To solve the last question Renault is providing oa charge card which should allw Zoe users to recharge at most recharging points.
Like the Japanese tourists who swarm the shops on the Boulevarde Saint-Germain, Honda has a touching faith in Paris. In 1998, it celebrated its 50th anniversary in the La Ville Lumière and it continues to launch important new models at the biennial Motor Salon in spite of the fact the French shove them into a broom-cupboard of a hall and ignore them completely.
So having found the stand on the map and made the trek over, we did at least find the all-new Civic. It's built in Britain and Honda's thrown the kitchen sink and the section's gorilla at it.
Honda unveiling the Civic Type-R. Picture/AP
So under the skin the Civic at last returns to an all-new multi-link rear suspension with a MacPherson-strut front. The hip point is lower, too, but sadly for those of us with tall house plants or dogs, the Civic's magic seats are a casualty of the change, although more compliant and sporting handing should be the result.
Two new engines are offered: 1.1- and 1.5-litre petrol and a revamped 1.6-litre turbodiesel. The range will be all five-door, built at the company's Swindon plant including the Type-R high performance version, which for the first time will be exported to America.
We'll be driving it next year in the UK so it's a bit early to say much more, but wow, have Honda ever pushed the sporting button. Even the standard Civic looks like it just rolled off a Mattel Hot Wheels track and the Type-R is just bonkers.
The Kodiaq is a perfectly ordinary seven-seat SUV based on VW's MQB chassis technology, but if priced right, it could do some damage to sales of the Land Rover Discovery (both the smaller Discovery Sport model and the full-size Discovery, which was unveiled in Paris).
It's smaller than the new Discovery of course, but who really counts the space around those rear seats? We'll be reporting on the car in the near future, but for this first Paris press conference Skoda used that old dodge of changing a town's name for dramatic effect. In this case it was Kodiak in Alaska (Volkswagen "changed" the name of Wolfsburg to Golfsburg for the launch of the mark IV Golf), which became Kodiaq.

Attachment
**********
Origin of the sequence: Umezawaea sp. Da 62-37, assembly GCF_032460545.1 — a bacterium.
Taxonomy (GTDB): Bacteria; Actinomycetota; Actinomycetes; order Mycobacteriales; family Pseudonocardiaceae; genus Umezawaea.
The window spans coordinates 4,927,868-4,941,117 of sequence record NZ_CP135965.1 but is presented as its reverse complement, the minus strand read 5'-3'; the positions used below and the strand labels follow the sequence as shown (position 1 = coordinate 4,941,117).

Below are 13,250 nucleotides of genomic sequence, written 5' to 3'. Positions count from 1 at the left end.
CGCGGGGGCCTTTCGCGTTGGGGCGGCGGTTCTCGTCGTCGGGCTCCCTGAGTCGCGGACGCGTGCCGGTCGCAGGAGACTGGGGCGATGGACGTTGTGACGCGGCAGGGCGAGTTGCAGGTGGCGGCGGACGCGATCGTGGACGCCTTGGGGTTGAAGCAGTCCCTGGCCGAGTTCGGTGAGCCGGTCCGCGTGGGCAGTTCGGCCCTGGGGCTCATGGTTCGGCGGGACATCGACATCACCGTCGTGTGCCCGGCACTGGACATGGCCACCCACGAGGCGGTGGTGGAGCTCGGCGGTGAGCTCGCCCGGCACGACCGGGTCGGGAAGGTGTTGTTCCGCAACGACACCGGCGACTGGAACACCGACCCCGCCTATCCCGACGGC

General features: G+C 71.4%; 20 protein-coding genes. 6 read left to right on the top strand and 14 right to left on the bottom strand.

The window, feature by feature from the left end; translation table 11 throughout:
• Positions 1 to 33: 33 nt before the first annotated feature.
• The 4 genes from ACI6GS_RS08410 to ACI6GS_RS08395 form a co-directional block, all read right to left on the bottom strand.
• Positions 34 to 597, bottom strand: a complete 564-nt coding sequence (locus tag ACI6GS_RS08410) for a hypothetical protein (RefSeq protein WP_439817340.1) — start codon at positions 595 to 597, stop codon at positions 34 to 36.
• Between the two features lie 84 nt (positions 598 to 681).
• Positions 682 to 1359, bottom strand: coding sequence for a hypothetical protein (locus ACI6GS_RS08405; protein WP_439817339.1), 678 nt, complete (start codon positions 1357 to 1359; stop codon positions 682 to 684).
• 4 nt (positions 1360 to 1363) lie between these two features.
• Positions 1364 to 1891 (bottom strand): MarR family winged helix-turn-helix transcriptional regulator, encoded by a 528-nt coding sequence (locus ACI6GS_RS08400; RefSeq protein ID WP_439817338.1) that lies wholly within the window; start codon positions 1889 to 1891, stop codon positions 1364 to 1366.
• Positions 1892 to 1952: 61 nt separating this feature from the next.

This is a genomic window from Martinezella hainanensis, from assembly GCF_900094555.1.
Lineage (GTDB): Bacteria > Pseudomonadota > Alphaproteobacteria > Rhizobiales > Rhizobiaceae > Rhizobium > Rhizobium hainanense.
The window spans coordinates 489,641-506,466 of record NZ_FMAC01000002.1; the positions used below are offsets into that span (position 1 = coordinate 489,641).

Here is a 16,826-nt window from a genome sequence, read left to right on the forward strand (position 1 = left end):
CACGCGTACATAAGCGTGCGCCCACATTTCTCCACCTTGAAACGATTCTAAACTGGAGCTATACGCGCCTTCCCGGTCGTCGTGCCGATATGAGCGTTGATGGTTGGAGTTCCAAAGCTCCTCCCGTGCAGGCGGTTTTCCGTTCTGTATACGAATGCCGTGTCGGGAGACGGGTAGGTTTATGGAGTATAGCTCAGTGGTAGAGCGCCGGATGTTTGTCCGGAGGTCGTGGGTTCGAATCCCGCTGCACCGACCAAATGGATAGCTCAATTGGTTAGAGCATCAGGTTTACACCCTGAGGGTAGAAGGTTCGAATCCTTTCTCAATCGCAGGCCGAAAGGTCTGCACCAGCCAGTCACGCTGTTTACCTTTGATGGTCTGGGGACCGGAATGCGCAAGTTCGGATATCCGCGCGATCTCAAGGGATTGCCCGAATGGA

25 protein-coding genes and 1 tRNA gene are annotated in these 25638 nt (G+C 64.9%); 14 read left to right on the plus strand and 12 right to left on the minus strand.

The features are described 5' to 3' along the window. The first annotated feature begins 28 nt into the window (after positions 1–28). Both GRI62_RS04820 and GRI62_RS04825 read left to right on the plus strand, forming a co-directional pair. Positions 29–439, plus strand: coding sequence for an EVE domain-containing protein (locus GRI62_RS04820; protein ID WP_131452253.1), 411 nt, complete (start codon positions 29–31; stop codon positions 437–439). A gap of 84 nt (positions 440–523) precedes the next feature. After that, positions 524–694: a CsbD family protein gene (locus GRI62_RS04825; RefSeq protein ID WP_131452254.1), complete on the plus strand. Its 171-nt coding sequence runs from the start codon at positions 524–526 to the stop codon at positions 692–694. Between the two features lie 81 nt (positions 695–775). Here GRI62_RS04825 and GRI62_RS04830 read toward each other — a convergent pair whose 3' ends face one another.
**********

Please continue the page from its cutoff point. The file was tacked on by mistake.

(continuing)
Locals appeared rather nonplussed by the PR stunt and strangely no one at Skoda thought to ask the local Kodiak Bears what they thought of the move either...
The General's charming president and finance chief, New Zealander Dan Ammann, paid a fleeting visit to Paris between European meetings and we caught up with him. With General Motors leveraging its battery electric experience into the Chevrolet Bolt and Opel Ampera E, how on earth did it forget to make a right-hand drive example for the UK where pure electric vehicles seem on the cusp of take off?
Ammann admitted it was an accident of timing, with work on the Bolt/Ampera E commencing just before he and Mary Barra, GM's chief executive, committed to build future models with right- and left-hand drive.
"We will be addressing that," he said, "but if you look at the world market for electric vehicles, it's still extraordinarily small. While Ampera E and Bolt offer a unique proposition in terms of performance and value, and have the potential to change the game, we don't actually know if they will. In the next 12 to 18 months, we will get more information about the real market and how big it really could be."
What about plug-in hybrid, we asked. Surely its favourable tax treatment in Europe and the UK makes it a shoe-in as a version of the forthcoming Vauxhall Insignia. Amman gave me a long hard stare and drummed his fingers which sort of indicates that GM will not be missing that particular open goal. -